Outsourcing Risk Assessment
In addition to changing how it evaluated risk, NASA has also outsourced part of the process to the very commercial cargo contractors it employs. “The ISS Program heavily relies on SpaceX and Orbital to assess and mitigate risk for launches,” the OIG audit found.
The agency does have an “insight clause” in the contract that allows it to gain information about the risks associated with launches. NASA also conducts a technical assessment of the readiness and risk posture prior to a launch.
“However, ISS Program officials told us there is no integrated presentation or package that documents all risk areas for a given launch,” according to the OIG report. “Instead, separate presentations are used to determine the ‘acceptable’ risk posture – a term that evolves frequently. An acceptable risk may be based on such factors as the level of reserves and supplies aboard the ISS, the need to deliver or return research, or the timing of upcoming scheduled flights.”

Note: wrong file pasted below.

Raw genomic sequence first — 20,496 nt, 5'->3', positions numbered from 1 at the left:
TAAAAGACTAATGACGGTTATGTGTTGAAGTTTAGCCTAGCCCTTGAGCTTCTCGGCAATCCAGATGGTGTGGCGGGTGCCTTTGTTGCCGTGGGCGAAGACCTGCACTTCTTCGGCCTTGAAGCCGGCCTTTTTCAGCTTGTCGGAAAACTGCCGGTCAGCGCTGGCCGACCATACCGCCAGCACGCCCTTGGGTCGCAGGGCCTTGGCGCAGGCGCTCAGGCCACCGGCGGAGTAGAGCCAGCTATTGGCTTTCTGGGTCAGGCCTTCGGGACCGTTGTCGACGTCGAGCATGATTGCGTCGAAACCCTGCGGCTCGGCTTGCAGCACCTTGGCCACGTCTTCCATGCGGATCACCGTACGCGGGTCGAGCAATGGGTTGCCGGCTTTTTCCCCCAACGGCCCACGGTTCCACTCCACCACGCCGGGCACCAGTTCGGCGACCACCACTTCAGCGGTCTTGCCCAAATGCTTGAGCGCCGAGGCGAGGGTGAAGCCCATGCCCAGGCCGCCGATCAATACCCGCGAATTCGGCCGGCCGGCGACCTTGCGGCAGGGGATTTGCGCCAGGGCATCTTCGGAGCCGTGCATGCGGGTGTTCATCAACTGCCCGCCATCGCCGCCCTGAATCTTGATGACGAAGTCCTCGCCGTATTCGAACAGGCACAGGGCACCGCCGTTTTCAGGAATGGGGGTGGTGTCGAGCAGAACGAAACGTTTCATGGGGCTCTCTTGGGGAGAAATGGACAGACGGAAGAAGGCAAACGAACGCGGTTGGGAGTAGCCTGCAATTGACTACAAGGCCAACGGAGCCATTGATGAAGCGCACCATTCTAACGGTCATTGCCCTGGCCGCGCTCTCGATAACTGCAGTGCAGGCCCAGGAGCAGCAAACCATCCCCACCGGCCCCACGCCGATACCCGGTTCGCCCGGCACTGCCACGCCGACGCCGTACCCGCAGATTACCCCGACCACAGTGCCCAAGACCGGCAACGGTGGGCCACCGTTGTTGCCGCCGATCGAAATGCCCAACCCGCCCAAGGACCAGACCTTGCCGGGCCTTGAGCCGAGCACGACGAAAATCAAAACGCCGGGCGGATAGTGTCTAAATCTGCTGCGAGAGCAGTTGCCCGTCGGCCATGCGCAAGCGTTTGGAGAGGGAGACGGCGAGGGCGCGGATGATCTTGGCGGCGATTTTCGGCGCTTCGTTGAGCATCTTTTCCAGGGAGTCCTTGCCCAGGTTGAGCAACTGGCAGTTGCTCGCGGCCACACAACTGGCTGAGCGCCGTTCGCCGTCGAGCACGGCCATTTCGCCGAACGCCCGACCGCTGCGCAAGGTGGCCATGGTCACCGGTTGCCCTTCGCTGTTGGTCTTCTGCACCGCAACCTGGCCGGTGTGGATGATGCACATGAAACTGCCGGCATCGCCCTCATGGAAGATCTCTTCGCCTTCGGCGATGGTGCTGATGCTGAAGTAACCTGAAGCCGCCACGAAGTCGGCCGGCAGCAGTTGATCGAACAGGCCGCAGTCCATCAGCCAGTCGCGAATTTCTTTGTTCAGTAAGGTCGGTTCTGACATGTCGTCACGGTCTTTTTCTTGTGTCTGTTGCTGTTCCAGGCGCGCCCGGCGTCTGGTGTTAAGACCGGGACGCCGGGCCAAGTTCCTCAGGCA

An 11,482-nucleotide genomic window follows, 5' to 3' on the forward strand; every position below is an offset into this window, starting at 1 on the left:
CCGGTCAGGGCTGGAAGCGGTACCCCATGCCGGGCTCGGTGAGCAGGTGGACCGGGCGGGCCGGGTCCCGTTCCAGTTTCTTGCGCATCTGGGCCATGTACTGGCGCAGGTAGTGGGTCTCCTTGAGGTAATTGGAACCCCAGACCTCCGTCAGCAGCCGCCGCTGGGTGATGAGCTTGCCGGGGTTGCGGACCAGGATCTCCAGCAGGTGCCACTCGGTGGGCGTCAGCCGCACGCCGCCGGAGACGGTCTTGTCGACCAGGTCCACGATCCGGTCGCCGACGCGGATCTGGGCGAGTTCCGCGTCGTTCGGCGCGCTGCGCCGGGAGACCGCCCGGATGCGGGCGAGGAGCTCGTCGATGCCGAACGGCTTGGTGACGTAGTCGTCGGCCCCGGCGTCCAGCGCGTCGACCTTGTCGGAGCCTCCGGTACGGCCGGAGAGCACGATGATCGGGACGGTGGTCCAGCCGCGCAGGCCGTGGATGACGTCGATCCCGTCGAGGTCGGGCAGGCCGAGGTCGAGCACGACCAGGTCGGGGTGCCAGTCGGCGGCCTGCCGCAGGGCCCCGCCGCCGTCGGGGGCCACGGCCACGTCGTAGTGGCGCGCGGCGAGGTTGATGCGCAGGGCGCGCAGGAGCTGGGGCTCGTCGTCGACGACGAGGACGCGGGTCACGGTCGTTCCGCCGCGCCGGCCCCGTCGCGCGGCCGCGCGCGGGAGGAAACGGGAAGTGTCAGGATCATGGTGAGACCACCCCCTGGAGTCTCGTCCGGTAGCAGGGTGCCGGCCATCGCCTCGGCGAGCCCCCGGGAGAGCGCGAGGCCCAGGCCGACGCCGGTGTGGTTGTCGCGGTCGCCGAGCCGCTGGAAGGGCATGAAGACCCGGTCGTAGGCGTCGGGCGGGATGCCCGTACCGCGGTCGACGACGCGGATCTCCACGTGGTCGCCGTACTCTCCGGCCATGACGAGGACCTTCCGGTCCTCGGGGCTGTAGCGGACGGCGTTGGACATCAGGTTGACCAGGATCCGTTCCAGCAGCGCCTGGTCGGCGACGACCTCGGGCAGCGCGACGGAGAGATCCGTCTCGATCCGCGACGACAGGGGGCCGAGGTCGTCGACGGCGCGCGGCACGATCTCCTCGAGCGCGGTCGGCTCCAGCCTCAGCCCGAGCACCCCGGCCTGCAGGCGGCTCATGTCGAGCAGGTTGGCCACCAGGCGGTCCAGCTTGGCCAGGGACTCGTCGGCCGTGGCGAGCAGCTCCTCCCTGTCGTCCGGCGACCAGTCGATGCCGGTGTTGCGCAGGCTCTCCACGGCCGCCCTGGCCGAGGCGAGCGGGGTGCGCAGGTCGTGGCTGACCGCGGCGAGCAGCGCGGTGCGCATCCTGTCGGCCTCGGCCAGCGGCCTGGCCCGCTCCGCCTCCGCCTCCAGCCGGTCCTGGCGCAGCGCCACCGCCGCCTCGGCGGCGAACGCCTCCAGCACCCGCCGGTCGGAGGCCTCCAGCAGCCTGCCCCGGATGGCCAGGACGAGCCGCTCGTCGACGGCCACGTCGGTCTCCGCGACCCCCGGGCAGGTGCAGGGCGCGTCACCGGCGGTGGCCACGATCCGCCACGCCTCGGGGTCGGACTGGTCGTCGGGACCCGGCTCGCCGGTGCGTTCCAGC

The OIG report said that while flexibility in determining risks has some benefits, it “may also introduce confusion into the process.” The report cites the differing assessments of the doomed Orb-3 flight where management believed the risk of failure to be 1-in-6 while engineers closer to the program put the odds at 50/50.
“In our judgment, the absence of a multi-disciplined approach to launch readiness, such as identifying and understanding all launch vehicle and payload issues and assigning a more objective launch rating to the mission to aid in communication of the risk, hampers successful risk mitigation efforts,” the OIG report read.